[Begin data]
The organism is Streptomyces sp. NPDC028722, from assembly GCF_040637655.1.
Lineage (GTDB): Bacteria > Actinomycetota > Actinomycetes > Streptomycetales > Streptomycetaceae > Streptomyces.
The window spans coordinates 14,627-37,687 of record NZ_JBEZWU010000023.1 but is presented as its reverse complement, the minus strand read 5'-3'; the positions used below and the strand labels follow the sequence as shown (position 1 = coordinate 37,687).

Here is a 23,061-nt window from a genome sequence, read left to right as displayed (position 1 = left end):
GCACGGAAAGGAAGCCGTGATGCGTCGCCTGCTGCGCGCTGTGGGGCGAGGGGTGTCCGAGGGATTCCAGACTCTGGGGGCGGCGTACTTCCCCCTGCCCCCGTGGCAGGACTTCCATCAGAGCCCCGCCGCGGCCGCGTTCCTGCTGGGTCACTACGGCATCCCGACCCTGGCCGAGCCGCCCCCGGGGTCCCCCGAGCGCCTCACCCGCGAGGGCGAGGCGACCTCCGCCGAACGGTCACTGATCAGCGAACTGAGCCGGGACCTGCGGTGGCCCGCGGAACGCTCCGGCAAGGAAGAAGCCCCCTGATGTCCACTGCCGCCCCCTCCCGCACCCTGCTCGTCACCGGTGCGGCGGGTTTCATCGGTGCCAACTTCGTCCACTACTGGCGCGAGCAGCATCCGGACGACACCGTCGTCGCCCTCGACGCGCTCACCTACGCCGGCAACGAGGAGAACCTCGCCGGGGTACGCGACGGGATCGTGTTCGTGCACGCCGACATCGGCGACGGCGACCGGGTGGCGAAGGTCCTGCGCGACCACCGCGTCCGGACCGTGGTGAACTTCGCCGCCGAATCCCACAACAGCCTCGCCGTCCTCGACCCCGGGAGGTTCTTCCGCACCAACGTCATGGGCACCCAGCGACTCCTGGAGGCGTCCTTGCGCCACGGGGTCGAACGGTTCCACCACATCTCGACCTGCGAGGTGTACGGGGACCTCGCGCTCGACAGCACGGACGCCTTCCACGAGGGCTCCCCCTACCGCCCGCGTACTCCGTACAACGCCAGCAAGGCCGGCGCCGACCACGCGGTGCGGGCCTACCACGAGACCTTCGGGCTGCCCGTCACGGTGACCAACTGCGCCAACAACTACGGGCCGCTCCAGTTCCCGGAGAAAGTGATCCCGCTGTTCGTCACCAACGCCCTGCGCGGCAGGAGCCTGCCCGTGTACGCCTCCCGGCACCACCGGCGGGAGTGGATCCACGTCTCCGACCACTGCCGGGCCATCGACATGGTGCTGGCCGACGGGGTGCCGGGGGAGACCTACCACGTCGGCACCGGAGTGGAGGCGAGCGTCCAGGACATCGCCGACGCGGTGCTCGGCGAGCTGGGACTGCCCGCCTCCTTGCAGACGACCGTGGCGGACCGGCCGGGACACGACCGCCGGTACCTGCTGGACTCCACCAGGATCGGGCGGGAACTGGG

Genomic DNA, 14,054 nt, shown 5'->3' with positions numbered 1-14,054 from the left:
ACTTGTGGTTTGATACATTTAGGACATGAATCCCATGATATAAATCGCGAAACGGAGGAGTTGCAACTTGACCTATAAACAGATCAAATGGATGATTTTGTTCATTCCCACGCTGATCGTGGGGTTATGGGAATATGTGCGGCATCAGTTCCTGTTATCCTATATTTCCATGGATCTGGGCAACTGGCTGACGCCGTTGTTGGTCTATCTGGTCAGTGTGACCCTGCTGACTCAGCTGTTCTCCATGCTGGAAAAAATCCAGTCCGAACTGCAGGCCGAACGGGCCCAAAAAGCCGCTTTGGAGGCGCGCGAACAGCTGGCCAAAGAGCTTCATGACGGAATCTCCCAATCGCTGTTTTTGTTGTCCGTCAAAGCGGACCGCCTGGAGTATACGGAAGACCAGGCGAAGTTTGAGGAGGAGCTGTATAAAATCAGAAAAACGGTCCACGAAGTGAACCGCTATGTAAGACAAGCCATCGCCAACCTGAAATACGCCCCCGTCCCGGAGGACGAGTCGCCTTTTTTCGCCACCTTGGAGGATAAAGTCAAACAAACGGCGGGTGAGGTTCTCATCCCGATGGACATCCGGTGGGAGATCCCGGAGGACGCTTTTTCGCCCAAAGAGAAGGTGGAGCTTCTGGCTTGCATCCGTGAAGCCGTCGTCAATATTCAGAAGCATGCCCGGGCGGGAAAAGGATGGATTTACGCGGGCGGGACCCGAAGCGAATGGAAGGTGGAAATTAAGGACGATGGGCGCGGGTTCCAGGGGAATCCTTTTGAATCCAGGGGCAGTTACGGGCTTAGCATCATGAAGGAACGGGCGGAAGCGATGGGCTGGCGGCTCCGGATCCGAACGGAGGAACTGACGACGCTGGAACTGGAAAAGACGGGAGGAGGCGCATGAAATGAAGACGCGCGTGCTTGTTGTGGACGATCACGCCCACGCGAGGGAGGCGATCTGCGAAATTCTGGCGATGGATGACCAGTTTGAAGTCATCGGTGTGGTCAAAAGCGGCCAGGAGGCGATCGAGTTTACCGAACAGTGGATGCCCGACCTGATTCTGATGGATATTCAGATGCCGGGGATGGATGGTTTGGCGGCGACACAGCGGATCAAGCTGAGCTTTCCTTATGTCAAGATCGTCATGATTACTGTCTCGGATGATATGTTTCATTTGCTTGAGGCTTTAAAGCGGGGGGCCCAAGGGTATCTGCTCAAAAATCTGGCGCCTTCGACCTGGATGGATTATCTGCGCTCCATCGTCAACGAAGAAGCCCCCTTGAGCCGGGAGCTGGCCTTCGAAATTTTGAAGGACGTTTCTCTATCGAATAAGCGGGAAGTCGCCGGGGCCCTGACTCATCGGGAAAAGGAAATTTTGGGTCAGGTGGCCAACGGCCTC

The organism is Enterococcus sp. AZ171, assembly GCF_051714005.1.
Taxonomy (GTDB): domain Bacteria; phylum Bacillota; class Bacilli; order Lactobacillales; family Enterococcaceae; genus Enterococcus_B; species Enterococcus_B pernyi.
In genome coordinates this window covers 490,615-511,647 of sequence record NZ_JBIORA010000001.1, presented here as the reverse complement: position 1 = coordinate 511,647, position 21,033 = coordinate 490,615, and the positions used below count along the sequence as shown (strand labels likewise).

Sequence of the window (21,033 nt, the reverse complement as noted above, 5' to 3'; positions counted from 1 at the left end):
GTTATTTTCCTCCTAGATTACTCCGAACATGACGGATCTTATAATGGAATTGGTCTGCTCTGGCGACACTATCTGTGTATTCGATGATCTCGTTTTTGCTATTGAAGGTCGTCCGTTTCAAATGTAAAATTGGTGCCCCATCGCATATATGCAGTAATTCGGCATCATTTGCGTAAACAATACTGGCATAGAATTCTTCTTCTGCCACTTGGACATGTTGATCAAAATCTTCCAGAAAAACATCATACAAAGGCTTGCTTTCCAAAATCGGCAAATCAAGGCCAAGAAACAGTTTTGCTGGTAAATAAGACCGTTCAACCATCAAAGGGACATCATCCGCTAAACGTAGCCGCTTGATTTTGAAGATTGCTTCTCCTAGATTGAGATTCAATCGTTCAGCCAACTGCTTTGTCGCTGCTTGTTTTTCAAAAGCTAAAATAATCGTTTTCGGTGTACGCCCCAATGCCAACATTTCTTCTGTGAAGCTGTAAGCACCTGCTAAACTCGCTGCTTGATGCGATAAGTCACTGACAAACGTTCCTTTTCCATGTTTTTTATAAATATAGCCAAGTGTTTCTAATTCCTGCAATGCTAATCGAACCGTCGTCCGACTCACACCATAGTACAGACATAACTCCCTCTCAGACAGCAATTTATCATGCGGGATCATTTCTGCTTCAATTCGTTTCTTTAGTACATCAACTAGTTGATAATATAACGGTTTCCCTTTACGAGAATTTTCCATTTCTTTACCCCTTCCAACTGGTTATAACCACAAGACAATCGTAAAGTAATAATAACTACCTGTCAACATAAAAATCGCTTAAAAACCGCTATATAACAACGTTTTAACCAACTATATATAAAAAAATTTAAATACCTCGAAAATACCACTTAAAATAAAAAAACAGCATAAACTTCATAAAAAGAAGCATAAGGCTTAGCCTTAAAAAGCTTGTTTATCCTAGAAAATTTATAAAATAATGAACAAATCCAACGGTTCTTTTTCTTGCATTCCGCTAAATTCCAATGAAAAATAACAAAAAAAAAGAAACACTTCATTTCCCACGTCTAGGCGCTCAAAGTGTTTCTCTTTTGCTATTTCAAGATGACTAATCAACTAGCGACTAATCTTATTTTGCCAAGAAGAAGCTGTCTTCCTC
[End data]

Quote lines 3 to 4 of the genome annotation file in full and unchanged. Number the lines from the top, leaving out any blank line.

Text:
The window spans coordinates 14,627-37,687 of record NZ_JBEZWU010000023.1 but is presented as its reverse complement, the minus strand read 5'-3'; the positions used below and the strand labels follow the sequence as shown (position 1 = coordinate 37,687).

Here is a 23,061-nt window from a genome sequence, read left to right as displayed (position 1 = left end):